I know exactly what my grandmother would say. With all the sturm-und-drang about swine flu vaccinations, she would scoff and mutter, “What they need is a good mustard poultice.”
A mustard poultice could cure anything — from “women’s problems” to a stuffy nose.
Now before you dismiss my grandmother as some backward hillbilly, let me assure you she was a sophisticated, elegant, intelligent woman — right until the day she died, roughly three months before her 100th birthday.
My grandfather believed that food held the secret to good health. Long before it was featured on Oprah (indeed long before there was an Oprah), he mixed up concoctions of flax seed and cod liver oil. Ate food free of antibiotics and hormones. Grew his own vegetables. And snorted at the notion of what food politics writer Michael Pollan calls “food-like products” and what he called “the work of a mad scientist.” He, too, stood tall and lived long and strong.
Of course, I considered my grandparents quaintly old-fashioned. Though that didn’t stop me from accepting their handouts — real butter, garden-fresh vegetables, meat free of additives — offered up in hopes that the two of them could protect me from the evils of industrial agriculture.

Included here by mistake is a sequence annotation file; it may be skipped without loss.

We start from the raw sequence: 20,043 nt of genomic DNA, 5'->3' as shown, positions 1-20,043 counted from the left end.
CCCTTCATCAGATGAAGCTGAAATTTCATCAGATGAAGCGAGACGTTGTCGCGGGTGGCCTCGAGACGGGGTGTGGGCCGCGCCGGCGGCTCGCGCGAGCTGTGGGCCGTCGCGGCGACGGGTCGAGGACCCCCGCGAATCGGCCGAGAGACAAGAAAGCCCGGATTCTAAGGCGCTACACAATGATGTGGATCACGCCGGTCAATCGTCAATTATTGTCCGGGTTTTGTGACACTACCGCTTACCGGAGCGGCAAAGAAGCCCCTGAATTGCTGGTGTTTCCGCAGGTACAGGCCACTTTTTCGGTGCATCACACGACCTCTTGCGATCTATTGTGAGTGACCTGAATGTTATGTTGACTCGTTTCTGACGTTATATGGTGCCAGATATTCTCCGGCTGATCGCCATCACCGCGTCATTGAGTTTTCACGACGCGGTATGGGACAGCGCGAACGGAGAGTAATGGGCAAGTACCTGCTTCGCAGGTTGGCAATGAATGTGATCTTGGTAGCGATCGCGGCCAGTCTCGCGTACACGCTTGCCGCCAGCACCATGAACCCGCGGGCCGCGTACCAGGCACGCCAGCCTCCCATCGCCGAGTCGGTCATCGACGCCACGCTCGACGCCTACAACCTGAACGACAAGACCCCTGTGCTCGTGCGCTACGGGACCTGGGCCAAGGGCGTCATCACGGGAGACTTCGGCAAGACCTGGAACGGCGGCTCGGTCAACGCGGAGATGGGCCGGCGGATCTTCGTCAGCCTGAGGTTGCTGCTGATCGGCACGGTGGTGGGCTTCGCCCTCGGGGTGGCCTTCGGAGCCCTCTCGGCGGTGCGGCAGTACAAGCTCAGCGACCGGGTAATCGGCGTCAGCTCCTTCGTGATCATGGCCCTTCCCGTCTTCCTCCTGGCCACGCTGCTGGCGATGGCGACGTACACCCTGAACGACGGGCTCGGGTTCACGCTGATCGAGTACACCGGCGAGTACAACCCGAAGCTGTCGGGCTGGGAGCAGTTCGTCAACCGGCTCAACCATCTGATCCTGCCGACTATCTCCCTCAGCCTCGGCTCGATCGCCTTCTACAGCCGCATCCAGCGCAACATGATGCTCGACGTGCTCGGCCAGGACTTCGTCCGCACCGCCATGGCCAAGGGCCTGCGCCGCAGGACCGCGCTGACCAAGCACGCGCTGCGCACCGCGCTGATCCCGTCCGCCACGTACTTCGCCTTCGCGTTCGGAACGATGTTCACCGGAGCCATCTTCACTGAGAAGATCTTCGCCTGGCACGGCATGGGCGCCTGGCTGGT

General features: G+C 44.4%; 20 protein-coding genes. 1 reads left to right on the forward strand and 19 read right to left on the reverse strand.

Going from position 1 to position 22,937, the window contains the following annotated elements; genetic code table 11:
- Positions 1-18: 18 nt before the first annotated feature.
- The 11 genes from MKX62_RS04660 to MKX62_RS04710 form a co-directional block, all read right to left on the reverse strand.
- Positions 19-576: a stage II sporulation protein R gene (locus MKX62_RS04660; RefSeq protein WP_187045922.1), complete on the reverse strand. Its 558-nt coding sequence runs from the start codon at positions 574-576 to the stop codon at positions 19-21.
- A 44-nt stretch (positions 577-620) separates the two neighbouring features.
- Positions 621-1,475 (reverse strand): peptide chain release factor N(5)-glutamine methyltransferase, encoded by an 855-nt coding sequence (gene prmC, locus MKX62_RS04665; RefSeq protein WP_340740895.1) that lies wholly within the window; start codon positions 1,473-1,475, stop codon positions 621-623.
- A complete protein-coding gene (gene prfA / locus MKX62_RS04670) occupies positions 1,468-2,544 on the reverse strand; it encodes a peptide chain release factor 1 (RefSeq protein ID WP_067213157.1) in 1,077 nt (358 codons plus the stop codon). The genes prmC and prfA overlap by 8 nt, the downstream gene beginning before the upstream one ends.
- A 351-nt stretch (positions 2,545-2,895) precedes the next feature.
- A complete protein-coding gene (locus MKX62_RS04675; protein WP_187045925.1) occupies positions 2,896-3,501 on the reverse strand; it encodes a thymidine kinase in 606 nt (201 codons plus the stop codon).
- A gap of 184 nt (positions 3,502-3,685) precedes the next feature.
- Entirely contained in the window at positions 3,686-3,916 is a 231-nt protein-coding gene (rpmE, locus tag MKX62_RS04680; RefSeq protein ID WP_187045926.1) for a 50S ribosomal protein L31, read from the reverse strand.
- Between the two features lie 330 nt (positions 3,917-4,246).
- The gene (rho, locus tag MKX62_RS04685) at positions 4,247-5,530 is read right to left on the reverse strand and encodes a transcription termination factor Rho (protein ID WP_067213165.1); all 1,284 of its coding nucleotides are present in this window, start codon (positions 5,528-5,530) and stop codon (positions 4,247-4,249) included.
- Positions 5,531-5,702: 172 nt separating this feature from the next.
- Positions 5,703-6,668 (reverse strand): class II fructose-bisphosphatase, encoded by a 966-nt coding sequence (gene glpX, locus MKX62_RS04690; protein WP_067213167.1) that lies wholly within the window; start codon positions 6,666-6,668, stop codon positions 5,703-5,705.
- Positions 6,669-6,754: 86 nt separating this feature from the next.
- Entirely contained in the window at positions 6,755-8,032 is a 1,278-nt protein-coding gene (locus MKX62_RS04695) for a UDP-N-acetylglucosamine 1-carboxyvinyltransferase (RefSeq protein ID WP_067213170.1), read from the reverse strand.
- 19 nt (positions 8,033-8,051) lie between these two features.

Turning back to the remedies of the past
It seems that the organic apple doesn’t fall far from the tree. Now a parent myself, I eschew “food-like products,” though my three kids perceive my stance as child abuse or at the very least “sooooooo unfair.” I feed them food free of pesticides, antibiotics and hormones.
These days, I have plenty of company. Increasingly, folks are turning back to those remedies of days past. Gargling with salt and hot water is a respected response to rid the mouth and throat of viruses before they take up residence in your system. Even the most advanced medicine puts forth eight hours of sleep and a brisk daily walk to keep most of the continent healthy. Even mustard poultices still have their dedicated fans.
I think my grandparents would approve.